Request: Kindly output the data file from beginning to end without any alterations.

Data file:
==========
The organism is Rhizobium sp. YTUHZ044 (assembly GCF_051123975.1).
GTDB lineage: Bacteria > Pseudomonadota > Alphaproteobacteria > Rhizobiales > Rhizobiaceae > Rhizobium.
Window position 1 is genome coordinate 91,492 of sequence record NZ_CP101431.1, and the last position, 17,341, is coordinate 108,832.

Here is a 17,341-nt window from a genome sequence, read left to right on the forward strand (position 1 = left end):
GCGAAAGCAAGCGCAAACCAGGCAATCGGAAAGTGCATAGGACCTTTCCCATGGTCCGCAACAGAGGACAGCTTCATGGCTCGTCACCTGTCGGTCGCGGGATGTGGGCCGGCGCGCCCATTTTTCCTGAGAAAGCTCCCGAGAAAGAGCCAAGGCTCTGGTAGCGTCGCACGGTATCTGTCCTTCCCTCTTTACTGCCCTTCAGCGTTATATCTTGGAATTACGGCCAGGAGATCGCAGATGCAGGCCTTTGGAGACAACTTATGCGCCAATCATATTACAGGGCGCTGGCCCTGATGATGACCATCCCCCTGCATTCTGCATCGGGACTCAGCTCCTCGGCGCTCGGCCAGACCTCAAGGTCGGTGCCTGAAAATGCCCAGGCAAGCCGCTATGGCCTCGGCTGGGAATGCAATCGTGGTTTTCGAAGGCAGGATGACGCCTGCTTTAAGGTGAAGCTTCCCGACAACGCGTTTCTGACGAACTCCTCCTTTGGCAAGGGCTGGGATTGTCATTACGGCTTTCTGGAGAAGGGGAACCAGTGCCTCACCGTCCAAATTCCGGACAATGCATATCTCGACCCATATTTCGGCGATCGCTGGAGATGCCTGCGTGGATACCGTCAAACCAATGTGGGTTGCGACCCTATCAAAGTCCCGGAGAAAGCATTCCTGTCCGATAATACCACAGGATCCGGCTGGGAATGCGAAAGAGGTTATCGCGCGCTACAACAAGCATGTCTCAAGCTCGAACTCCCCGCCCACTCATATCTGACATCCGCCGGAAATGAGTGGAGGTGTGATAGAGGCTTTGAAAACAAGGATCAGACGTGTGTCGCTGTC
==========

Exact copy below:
The organism is Rhizobium sp. YTUHZ044 (assembly GCF_051123975.1).
GTDB lineage: Bacteria > Pseudomonadota > Alphaproteobacteria > Rhizobiales > Rhizobiaceae > Rhizobium.
Window position 1 is genome coordinate 91,492 of sequence record NZ_CP101431.1, and the last position, 17,341, is coordinate 108,832.

Here is a 17,341-nt window from a genome sequence, read left to right on the forward strand (position 1 = left end):
GCGAAAGCAAGCGCAAACCAGGCAATCGGAAAGTGCATAGGACCTTTCCCATGGTCCGCAACAGAGGACAGCTTCATGGCTCGTCACCTGTCGGTCGCGGGATGTGGGCCGGCGCGCCCATTTTTCCTGAGAAAGCTCCCGAGAAAGAGCCAAGGCTCTGGTAGCGTCGCACGGTATCTGTCCTTCCCTCTTTACTGCCCTTCAGCGTTATATCTTGGAATTACGGCCAGGAGATCGCAGATGCAGGCCTTTGGAGACAACTTATGCGCCAATCATATTACAGGGCGCTGGCCCTGATGATGACCATCCCCCTGCATTCTGCATCGGGACTCAGCTCCTCGGCGCTCGGCCAGACCTCAAGGTCGGTGCCTGAAAATGCCCAGGCAAGCCGCTATGGCCTCGGCTGGGAATGCAATCGTGGTTTTCGAAGGCAGGATGACGCCTGCTTTAAGGTGAAGCTTCCCGACAACGCGTTTCTGACGAACTCCTCCTTTGGCAAGGGCTGGGATTGTCATTACGGCTTTCTGGAGAAGGGGAACCAGTGCCTCACCGTCCAAATTCCGGACAATGCATATCTCGACCCATATTTCGGCGATCGCTGGAGATGCCTGCGTGGATACCGTCAAACCAATGTGGGTTGCGACCCTATCAAAGTCCCGGAGAAAGCATTCCTGTCCGATAATACCACAGGATCCGGCTGGGAATGCGAAAGAGGTTATCGCGCGCTACAACAAGCATGTCTCAAGCTCGAACTCCCCGCCCACTCATATCTGACATCCGCCGGAAATGAGTGGAGGTGTGATAGAGGCTTTGAAAACAAGGATCAGACGTGTGTCGCTGTC